July 14 in San Antonio history…

1917 – World War I
The Soldiers’ Club on the sixth floor of the Calcasieu building was formally dedicated last night with a brief but interesting program, and turned over to the enlisted men to operate for their own benefit by the War Recreation Board. Following the entertainment features the following soldiers were elected to serve as a temporary house committee in charge of the club until the organization is affected and officers elected by the men: Sergeant Melba of the Third Field Artillery; Sergeants Magunson and Hankler of the Nineteenth Infantry; Sergeant Stamper and Corporal Coates of the Third Cavalry.

1922
A young man with a gunny sack full of marijuana was arrested by Detective Ruhnke this morning when he spotted the stems poking through the sack.  It is believed to be the largest quantity of the weed to be confiscated by police here since the enactment of a a law against its possession last September.

1930
The Sunken Garden Theatre is dedicated and opened with a performance of “The Bohemian Girl” by the San Antonio Civic Opera.

March 14 in San Antonio history…

1917
Following the reading of an apology by Fred Meister, charged Saturday night with having “abused and cursed the President of the United States,” the complaint against him was dismissed this afternoon.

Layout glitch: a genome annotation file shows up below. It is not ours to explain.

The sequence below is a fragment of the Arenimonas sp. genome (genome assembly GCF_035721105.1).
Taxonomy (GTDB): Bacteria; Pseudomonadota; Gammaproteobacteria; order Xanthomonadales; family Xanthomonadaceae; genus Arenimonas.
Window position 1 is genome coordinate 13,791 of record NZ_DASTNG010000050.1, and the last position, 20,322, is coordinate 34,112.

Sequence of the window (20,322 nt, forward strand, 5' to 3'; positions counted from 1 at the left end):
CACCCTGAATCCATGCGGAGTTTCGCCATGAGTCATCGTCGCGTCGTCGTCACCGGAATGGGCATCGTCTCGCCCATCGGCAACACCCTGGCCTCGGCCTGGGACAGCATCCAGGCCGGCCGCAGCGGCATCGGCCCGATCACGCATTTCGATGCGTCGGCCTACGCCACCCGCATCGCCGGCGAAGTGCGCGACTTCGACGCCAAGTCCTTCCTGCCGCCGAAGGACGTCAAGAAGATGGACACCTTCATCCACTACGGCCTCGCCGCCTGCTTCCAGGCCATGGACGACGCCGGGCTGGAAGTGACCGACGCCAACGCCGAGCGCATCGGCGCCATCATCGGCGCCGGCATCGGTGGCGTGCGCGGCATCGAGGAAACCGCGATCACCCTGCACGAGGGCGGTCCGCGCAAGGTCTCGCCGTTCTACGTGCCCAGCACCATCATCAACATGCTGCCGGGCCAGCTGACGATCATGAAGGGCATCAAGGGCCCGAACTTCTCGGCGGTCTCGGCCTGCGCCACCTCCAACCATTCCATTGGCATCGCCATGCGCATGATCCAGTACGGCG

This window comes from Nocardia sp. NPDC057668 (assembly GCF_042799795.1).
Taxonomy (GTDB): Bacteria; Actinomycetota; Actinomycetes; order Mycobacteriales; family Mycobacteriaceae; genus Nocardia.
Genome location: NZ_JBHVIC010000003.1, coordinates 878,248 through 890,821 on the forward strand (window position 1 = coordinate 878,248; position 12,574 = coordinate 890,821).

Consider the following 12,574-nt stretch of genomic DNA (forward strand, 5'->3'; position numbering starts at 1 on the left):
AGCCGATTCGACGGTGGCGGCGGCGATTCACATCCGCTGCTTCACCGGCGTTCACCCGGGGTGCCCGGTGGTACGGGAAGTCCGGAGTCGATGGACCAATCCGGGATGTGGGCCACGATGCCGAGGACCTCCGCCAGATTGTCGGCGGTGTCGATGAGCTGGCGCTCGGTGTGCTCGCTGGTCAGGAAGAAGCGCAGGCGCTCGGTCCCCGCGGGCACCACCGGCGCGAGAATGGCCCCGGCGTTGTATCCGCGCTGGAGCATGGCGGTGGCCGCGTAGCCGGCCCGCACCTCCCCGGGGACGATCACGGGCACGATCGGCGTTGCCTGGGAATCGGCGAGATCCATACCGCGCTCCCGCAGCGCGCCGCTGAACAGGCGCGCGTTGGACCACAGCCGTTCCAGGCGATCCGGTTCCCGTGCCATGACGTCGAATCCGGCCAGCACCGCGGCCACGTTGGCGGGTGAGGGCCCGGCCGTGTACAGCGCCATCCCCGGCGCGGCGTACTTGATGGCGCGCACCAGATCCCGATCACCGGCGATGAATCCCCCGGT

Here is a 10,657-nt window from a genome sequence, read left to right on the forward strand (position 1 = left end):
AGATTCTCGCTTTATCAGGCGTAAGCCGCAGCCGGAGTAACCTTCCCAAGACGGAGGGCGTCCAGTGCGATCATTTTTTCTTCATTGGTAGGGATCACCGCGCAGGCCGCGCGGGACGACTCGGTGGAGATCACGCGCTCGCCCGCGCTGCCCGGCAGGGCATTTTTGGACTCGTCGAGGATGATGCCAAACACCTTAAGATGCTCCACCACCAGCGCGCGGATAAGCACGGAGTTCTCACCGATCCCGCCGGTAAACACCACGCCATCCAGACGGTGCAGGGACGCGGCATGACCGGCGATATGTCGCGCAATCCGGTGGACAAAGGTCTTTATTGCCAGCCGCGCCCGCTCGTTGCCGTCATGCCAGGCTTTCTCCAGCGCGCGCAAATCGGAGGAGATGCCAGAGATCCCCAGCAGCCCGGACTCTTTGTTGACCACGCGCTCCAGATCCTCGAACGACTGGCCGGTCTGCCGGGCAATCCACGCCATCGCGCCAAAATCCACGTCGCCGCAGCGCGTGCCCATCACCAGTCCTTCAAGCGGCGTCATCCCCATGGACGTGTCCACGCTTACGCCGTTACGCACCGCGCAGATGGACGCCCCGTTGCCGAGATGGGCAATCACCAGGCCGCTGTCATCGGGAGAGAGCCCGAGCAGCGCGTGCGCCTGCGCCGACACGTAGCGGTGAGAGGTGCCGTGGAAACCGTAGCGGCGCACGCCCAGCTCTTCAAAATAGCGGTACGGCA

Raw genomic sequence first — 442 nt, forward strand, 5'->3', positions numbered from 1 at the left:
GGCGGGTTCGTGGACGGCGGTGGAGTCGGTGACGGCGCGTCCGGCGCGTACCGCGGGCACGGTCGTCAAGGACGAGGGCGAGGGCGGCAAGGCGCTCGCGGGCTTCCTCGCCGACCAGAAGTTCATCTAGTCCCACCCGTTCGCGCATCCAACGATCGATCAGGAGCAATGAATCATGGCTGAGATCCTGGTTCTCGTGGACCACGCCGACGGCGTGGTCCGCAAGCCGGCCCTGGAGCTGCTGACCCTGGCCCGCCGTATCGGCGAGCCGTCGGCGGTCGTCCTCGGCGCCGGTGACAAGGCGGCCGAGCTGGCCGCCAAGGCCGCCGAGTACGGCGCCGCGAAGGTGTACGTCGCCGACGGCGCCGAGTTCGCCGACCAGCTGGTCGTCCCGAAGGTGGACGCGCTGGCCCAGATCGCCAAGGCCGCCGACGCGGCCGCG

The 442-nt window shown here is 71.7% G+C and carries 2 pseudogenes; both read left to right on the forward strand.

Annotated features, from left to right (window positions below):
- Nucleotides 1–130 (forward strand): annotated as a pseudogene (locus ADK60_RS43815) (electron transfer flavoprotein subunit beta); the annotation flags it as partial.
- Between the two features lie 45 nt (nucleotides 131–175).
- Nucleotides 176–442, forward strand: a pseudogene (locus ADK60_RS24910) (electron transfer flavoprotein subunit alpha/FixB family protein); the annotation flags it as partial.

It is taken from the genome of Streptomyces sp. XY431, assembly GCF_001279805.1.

1930San Antonio Light photo courtesy of the San Antonio Express-News
Mayor C. M. Chambers broke ground today for the new home of the San Antonio Light, which is now being erected at Broadway and 4th Street.  The Light‘s new plant will be one of the most modern in the country. [Photo courtesy of the San Antonio Express-News]

1992
Fiesta Texas holds a soft opening today, offering reporters and intrepid souls rides on The Rattler, the tallest and fastest wooden roller coaster in the world. (It held this title until 1994, when The Rattler’s first drop was drastically shortened from 166 to 124 feet, resulting in a reduction of its top speed from 73 to 65 miles per hour.)

February 10 in San Antonio history…

1870